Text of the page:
Former Washington DC Mayor Adrian Fenty, known for his contrarian thinking and business-style approach to government, is joining venture capital firm Andreessen Horowitz as a special advisor. He joins in a part-time role in which he will advise both the firm and its portfolio companies.

In politics, Fenty is best known for implementing radical education reforms that handed control of public schools to the mayor. Fenty and Michelle Rhee, whom he appointed Chancellor of DC Public Schools, oversaw a period in which student achievement rose 14 points in reading and 17 points in math, and SAT scores shot up 27 points.

In a just-published blog post, Andreessen Horowitz partner Margit Wennmachers hailed Fenty’s courage to take on the status quo, particularly in education.

Fenty and Rhee’s reforms, however, were and continue to be controversial. Critics, including Diane Silvers Ravitch, a former US Assistant Secretary of Education, have alleged that the legacy of the reforms were cheating, institutionalized fraud, and a narrowed curriculum. In 2010, Fenty lost the Democratic primary for the Mayoral election to Vincent Gray, who went on to become Mayor.

Since then, he has immersed himself in Washington’s tech scene, serving as an advisor to languages software company Rosetta Stone, ed-tech startup EverFi, and a new seed-stage investment firm called Blue Tiger Ventures.

In a call today, Fenty said he’ll spend two or three days a week working for Andreessen Horowitz and will split his time between Washington and Silicon Valley. Although he doesn’t have a background in tech, he has fully embraced its potential to affect change on a macro scale. “I really got the bug on how technology can really affect the lives of people fast,” Fenty said.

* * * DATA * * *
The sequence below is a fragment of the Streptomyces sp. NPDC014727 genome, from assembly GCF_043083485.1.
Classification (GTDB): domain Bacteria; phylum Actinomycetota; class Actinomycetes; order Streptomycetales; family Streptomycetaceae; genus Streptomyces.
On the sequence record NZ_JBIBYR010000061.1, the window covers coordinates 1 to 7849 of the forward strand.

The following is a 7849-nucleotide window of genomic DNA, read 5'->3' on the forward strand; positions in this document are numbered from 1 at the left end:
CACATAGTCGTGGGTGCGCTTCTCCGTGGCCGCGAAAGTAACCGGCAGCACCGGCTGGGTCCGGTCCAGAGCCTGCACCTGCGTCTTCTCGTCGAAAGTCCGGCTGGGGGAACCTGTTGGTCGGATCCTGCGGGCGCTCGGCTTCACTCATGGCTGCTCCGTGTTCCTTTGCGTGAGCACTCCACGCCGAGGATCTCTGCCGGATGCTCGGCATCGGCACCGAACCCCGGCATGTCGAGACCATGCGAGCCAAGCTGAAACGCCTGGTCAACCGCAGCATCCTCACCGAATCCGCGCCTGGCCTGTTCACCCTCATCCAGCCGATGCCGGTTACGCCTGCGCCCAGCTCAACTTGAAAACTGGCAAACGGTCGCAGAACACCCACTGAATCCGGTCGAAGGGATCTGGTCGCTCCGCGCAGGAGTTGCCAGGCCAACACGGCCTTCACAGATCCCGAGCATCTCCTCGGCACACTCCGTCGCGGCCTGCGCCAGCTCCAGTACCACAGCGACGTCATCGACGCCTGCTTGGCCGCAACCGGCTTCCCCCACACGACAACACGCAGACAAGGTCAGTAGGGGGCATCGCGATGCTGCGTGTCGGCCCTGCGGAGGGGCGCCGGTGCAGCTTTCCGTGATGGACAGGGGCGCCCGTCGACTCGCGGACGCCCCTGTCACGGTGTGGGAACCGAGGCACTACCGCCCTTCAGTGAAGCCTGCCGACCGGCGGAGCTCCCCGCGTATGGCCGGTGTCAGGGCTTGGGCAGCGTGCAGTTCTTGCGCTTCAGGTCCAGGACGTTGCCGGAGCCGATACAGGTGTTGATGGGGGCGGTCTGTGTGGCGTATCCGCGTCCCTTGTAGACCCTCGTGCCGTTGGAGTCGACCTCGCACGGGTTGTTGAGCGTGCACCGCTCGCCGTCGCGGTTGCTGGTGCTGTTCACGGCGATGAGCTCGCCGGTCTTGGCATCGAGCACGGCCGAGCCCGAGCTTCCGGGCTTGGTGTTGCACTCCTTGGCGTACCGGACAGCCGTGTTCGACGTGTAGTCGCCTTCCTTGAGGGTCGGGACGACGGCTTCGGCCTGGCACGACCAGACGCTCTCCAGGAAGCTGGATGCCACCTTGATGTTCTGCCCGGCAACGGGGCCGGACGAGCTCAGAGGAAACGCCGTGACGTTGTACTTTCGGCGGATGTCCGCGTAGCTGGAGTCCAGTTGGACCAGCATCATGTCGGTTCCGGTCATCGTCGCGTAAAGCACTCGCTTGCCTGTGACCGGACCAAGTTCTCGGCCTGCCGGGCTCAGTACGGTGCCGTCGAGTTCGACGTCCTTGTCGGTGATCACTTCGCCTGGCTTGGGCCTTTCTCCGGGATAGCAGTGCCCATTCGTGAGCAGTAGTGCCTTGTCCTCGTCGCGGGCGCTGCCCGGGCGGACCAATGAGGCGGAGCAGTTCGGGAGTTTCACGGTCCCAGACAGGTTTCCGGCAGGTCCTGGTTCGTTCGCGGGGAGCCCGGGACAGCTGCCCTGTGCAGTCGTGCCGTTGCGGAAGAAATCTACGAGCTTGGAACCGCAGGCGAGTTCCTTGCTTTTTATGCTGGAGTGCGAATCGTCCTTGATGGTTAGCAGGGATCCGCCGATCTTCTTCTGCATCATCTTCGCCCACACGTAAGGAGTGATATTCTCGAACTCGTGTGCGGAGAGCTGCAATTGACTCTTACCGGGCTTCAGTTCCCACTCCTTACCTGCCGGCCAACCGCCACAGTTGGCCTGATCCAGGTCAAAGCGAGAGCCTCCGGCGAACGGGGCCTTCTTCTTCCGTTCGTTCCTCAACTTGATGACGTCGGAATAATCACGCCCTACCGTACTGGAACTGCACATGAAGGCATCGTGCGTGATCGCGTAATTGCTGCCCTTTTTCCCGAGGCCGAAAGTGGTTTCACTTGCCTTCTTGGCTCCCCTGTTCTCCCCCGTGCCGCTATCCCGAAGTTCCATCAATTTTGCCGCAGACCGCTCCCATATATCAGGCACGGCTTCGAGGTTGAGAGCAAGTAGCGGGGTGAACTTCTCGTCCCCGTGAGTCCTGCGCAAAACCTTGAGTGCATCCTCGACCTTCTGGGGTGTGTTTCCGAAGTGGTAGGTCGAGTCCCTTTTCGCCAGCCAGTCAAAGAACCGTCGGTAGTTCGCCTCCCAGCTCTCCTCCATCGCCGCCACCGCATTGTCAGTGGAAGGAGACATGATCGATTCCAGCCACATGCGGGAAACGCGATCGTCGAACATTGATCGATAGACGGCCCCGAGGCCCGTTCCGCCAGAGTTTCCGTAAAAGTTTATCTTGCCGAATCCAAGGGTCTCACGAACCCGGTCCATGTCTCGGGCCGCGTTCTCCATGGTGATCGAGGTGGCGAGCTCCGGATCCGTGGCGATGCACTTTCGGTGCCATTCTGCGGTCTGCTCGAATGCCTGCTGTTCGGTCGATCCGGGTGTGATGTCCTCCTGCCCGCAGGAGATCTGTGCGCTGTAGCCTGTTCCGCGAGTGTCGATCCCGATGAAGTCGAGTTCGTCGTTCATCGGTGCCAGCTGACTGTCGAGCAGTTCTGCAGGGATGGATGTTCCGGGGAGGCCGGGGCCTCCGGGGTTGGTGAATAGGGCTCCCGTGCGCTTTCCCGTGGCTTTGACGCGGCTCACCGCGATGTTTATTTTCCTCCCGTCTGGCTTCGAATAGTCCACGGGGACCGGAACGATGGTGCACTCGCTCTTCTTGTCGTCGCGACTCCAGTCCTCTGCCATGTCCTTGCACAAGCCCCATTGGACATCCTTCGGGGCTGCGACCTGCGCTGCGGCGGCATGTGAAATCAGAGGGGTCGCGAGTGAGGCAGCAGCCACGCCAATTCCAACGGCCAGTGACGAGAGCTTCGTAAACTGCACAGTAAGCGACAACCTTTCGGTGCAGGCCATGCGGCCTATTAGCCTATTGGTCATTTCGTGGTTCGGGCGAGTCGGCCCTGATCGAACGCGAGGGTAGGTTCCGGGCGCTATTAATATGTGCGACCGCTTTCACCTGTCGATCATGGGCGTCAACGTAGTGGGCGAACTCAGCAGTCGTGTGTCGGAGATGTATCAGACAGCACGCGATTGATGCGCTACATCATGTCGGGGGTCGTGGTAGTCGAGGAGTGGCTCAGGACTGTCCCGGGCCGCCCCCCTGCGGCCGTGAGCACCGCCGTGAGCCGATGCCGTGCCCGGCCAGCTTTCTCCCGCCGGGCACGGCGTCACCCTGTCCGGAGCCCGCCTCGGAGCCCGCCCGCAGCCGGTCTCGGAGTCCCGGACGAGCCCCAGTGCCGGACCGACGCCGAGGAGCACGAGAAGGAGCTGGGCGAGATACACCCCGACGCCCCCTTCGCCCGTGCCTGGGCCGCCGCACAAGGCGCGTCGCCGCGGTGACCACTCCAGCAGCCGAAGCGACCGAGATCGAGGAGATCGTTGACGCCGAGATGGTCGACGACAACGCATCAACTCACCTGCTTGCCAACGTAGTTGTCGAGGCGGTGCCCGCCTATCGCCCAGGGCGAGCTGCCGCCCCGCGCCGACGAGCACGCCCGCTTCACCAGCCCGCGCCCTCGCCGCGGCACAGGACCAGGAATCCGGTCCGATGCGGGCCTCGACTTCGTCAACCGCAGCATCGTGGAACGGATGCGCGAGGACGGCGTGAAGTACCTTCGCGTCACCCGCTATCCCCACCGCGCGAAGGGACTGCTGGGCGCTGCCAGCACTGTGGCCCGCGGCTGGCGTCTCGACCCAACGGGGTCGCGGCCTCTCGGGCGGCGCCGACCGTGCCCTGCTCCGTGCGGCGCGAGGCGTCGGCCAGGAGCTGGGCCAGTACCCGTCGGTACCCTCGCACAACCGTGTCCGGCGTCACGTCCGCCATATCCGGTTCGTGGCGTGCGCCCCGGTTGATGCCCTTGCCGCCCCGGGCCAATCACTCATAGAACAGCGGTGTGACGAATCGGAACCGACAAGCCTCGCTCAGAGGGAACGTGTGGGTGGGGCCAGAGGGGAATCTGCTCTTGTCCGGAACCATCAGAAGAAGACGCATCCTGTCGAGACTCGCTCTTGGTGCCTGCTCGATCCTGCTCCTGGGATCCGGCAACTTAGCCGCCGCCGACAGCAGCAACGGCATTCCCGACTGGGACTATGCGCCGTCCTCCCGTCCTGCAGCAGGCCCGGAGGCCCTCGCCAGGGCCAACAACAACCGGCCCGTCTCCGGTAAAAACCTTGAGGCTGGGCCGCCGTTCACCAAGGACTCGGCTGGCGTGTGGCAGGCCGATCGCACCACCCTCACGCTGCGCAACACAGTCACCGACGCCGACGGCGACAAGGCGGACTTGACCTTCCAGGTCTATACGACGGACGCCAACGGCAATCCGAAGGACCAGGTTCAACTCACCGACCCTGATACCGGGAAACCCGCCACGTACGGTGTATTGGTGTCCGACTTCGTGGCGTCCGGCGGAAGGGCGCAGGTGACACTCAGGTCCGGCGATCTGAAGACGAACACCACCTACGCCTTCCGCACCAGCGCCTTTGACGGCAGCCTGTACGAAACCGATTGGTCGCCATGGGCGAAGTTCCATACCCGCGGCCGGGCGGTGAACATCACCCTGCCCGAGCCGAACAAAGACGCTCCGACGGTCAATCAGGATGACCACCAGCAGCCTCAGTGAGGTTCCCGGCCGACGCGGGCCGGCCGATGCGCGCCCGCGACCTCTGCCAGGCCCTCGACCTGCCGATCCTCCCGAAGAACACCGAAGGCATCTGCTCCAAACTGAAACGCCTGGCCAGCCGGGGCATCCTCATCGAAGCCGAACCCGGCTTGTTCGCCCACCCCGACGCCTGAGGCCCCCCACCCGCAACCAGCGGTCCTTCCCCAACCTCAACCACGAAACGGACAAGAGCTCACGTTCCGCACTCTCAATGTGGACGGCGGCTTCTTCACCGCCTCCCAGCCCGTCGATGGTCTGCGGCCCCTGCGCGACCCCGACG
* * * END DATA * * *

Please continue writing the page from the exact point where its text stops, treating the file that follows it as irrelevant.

He will be advising the firm and its startups across a wide variety of fields, but sees education as an obvious area in which he can add strength. “I really believe education tech and innovation is going to be a tidal wave over the next decade.”

Wennmachers describes Fenty as “a progressive innovator and a really disruptive guy.”

Fenty’s political background will add an interesting dynamic to Andreessen Horowitz, which in June appointed former US Treasury Secretary Larry Summers to a similar position. Although a staunch Democrat, while campaigning for Mayor, Fenty quoted former British Prime Minister Margaret Thatcher, a conservative hero, by saying: “Consensus is the absence of leadership.” He is also known for his anti-unions stance, having come out in support of Wisconsin Governor Scott Walker’s condemnation of collective bargaining.

At the same time, he won the hearts of liberals with his support for marriage equality, and in December 2009 he signed an act that legalized same-sex marriage in DC.

Tom Davidson, CEO of Everfi, says Fenty has been “immensely helpful” as an advisor to his company. The former Mayor is detail-oriented and is “one of those people who just make stuff happen.” Davidson has traveled with Fenty across the country and said he is incredibly respectful to people from all walks of life. “He’s polite, but below that he has a very aggressive interior,” said Davidson. “You don’t get to be mayor of a city like Washington DC by not being able to get things done.”

While Andreessen Horowitz has been careful to stress that Fenty is not serving a government relations role, it will no doubt make full use of his connections and knowledge of the internal machinations of the political process.

Like the startups he’ll be advising, Fenty sees technology as a way to change the world. “The Internet and technology allow you to build business to get to many people … not by the thousands but by the millions,” he recently told the Washington Post. “It’s that same thinking – the macro, not the micro – that drives me toward tech.”